Dating can be an absolute nightmare. Trying to find Mr or Mrs Right is to experience near constant disappointment – and for many, it’s a stress-inducing race against time to find true love.
Perhaps that’s why dating app Tinder has exploded in popularity over the last couple of years. The simple tool has transformed the chore of dating into a cheeky game that requires little time and virtually no effort. Better yet, it doesn’t cost a penny – until now.
This week, developers are celebrating the launch of Tinder’s premium paid-for sister app: Tinder Plus. The frilly version comes with a whole host of new features, such as the ability to find partners in foreign countries, unlimited right-swipes, and a rewind button to recover lost love. For horny teens and overworked recent grads, those fancy features will cost as little as £3.99 a month. For those over the age of 28, Tinder Plus will set you back a whopping £14.99 per month.
Sound like age discrimination? That’s because it is – and it’s not going to do the app any favours, either.
It’s easy to see why the company has decided to go premium. Tinder isn’t a scruffy, idealistic startup. It was actually developed by the same online dating empire that brought us Match.com and OkCupid. To them, Tinder has been a brilliantly successful market research experiment. Now, it’s time to monetise the system. Yet the company’s rationale is a little obtuse.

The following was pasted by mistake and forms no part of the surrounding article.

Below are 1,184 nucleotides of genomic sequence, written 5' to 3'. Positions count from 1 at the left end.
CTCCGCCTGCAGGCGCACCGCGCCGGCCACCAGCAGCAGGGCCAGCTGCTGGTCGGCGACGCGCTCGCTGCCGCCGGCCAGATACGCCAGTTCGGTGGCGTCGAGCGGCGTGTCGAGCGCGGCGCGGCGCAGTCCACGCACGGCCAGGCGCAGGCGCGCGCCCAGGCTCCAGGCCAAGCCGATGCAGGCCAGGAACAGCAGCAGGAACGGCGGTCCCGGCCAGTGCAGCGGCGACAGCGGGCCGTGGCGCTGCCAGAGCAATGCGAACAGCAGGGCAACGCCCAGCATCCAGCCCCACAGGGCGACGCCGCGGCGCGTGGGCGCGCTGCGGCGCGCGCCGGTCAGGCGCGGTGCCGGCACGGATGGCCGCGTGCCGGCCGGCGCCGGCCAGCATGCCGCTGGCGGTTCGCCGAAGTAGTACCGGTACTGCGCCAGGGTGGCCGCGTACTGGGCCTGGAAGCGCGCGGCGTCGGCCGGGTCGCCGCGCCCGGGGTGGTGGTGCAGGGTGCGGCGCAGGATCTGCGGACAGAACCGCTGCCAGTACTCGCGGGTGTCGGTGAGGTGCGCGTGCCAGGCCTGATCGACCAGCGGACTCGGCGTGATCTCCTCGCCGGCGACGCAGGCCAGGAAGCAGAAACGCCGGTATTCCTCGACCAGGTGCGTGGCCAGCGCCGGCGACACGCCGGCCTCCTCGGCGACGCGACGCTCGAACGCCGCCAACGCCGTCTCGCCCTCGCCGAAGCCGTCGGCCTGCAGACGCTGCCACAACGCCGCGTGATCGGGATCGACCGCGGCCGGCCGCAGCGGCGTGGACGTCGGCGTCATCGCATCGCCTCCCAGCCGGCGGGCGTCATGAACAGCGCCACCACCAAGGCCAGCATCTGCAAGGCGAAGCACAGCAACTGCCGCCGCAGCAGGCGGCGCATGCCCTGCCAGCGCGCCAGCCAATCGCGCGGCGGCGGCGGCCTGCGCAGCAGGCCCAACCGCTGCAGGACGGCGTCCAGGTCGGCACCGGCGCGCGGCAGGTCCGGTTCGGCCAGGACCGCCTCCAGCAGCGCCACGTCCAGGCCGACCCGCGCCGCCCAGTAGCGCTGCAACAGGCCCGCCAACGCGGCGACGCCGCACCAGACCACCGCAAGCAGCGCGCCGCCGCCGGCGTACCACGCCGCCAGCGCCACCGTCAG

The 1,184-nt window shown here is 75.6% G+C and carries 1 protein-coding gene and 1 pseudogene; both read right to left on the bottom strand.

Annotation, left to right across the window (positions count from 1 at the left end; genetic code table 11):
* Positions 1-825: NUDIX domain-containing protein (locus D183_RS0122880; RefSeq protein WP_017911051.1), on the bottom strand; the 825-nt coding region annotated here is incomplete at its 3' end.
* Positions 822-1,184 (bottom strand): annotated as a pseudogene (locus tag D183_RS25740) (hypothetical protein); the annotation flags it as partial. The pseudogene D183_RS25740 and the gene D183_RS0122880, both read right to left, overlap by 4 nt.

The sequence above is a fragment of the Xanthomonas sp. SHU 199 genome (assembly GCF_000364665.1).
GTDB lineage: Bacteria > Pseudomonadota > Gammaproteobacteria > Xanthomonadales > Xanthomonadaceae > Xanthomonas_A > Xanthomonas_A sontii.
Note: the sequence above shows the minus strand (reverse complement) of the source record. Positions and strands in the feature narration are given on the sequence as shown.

Execs have argued that an age-based pay structure must be introduced as a sort of student discount that will allow skint kids to look for love without breaking the bank. Fair enough, you might think. Yet by charging silver foxes almost four times more than underage teens that probably shouldn’t be using this app in the first place, Tinder is effectively cashing in on our age-induced insecurities.
The best, worst, and most unusual dating sites
The best, worst, and most unusual dating sites
1/18 Clown Dating
"It's no fun looking for love when you're a clown, behind all the make-up and the red nose is a lonely heart. Clowns are unique entertainers loved by some yet feared and hated by others. Luckily Clown Dating is here to help."
2/18 Dead Meet
"A dating networking site for death industry professionals"
"Tinder is the fun way to connect with new and interesting people around you. Swipe right to like or left to pass. If someone likes you back, it’s a match!"
4/18 Plenty of Fish
The largest dating site has over 90 million users
5/18 Ashley Madison
Ashley Madison "offers services to married folks looking for something on the side". It already has over a million members, as chief executive Noel Biderman said that British adults were most likely to have an affair than in other comparable countries
6/18 Sea Captain Date
Sea Captain Date website claims to be the only place for Sea Captains to connect with men and women who share a love of the ocean
Those on a more serious quest for love tend to choose the UK’s largest dating site for professionals such as E-Harmony, which has a huge list of compatibility criteria on which it pairs its users
8/18 Feet Dating
The cybersphere also boasts a plethora of dating sites for those who want to tailor their sexual fetishes like Feet Dating ("to please everyone who has a foot fetish")
9/18 Guardian Soulmates
"Soulmates community features thousands of smart, modern, independent people who are worth getting to know"
10/18 Singles with Food Allergies